Endurance athletes tend to be strong-willed and uncompromising. Most strive to have a “game plan” in place for their training program, which is, of course, an excellent idea. Wise athletes also have a game plan for their supplements and fueling. Having this nutritional game plan that you’ve honed during training is a big step toward success on race day, but don’t slavishly adhere to it during the race if it’s not working. What does fine in terms of fueling—your hourly intake of fluids, calories, and electrolytes—during training at a slower pace and lower overall energy output might fail during competition. Athletes who stubbornly maintain the same fuel intake hour after hour, even when it’s clearly not working, end up with poorer results, if they finish at all.
Yes, it’s important to maintain consistent caloric intake during a workout or race, but if the weather gets hot, the body’s ability to process fuel becomes compromised. It’s important to recognize this and to listen to your body. Continuing to force down “X” amount of calories an hour (the original “game plan”), especially under extreme conditions when your body cannot properly assimilate them, puts a burden on your stomach and can cause any number of stomach-related maladies, which will certainly hinder or ruin performance. During the heat, it becomes more important to stay hydrated and maintain adequate electrolyte levels, so be willing to cut back on calorie consumption. Body fat stores, which satisfy up to two-thirds of energy requirements during exercise, will accommodate energy needs during occasional breaks from regular intervals of fuel consumption. During the heat, fueling is still important, but the focus shifts towards maintaining hydration and proper electrolyte levels. Resume regular caloric intake when you start feeling better and your stomach has had some time to assimilate the fuel it already has.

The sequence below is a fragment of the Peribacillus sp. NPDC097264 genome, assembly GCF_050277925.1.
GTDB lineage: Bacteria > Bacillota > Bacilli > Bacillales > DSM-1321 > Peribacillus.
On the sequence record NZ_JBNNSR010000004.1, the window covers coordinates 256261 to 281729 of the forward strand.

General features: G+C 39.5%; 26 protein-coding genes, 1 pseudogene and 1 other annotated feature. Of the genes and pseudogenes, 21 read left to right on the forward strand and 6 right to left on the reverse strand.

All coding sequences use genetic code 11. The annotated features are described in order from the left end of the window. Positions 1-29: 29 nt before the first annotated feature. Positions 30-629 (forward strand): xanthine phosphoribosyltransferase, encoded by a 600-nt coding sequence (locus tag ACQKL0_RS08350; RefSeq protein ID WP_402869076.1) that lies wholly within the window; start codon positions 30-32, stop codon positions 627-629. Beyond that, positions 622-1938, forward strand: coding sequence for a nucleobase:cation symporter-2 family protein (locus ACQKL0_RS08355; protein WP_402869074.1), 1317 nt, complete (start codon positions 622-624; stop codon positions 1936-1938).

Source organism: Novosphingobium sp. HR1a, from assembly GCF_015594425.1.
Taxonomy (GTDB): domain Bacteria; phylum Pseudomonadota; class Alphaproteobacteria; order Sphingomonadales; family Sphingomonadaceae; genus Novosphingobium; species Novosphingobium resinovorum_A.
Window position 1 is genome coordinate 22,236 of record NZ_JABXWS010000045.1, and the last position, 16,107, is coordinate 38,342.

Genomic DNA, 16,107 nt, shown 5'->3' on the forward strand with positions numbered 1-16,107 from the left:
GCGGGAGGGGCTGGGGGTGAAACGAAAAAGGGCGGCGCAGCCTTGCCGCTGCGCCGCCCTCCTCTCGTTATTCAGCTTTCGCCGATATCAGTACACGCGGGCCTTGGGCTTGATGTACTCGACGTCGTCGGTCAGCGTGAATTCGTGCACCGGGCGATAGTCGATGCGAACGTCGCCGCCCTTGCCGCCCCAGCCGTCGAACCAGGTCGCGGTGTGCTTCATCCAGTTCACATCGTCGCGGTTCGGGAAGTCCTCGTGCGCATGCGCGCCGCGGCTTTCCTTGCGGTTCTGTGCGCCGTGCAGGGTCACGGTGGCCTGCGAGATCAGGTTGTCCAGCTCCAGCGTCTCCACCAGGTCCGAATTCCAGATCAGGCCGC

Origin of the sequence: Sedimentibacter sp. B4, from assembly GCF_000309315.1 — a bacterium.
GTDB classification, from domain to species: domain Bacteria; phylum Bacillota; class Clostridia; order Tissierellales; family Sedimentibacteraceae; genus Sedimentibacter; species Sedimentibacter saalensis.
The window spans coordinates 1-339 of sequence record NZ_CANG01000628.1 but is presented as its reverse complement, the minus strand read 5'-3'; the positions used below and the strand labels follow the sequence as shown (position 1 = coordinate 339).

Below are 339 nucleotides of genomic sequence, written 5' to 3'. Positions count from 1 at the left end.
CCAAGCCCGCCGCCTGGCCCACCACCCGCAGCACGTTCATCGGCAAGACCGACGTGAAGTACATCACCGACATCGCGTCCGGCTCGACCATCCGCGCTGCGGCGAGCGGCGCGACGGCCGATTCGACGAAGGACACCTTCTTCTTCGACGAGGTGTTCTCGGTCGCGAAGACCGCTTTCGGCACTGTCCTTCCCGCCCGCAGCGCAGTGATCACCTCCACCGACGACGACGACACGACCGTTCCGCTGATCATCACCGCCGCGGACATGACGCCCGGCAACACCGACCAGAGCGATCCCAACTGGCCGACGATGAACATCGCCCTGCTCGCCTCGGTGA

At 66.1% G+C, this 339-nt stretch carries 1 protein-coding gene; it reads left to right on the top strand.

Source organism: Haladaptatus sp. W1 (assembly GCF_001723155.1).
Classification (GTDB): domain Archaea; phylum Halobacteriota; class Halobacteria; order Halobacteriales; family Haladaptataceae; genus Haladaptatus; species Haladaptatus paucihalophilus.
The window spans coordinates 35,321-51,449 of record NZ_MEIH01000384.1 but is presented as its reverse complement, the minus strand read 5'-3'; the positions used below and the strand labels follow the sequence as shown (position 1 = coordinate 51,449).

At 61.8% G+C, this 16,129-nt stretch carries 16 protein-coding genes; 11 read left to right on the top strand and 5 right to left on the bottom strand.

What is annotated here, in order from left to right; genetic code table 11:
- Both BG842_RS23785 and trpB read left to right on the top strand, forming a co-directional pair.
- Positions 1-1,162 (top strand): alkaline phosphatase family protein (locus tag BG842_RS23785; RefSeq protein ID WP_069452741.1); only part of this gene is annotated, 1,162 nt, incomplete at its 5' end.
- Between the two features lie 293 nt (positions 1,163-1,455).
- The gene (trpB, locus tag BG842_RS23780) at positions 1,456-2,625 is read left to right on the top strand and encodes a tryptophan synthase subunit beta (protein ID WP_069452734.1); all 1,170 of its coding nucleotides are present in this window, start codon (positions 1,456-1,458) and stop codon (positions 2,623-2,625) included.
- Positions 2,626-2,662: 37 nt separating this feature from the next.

In a similar, but “non-fueling” vein, another time when it’s not a wise idea to stick to your original game plan is in training, especially after you’ve had a poorer-than-expected race. Many athletes think the cure for a poor race is to train harder and longer. Instead of recuperating, many athletes will train themselves into the ground, oftentimes ending up not fitter, but over-trained and with a poorly functioning immune system. A better tactic is to recuperate completely after your race, evaluating what went right and what went wrong during the race, and adapting your training accordingly; training harder and longer isn’t necessarily your best option. Remember that recovery is as important a part of your training and the achievement of your athletic goals as the actual training session. Make sure you take your recovery as seriously as your training.
Recommendation: It’s a good practice to have a game plan that includes a fueling protocol that you have refined during training, but you need to be flexible. Evaluate and adjust accordingly as race pace and weather dictate. Have a game plan, but write it in pencil, not in ink.
Next time, Mistake #9: Inadequate Post-Workout Nutrition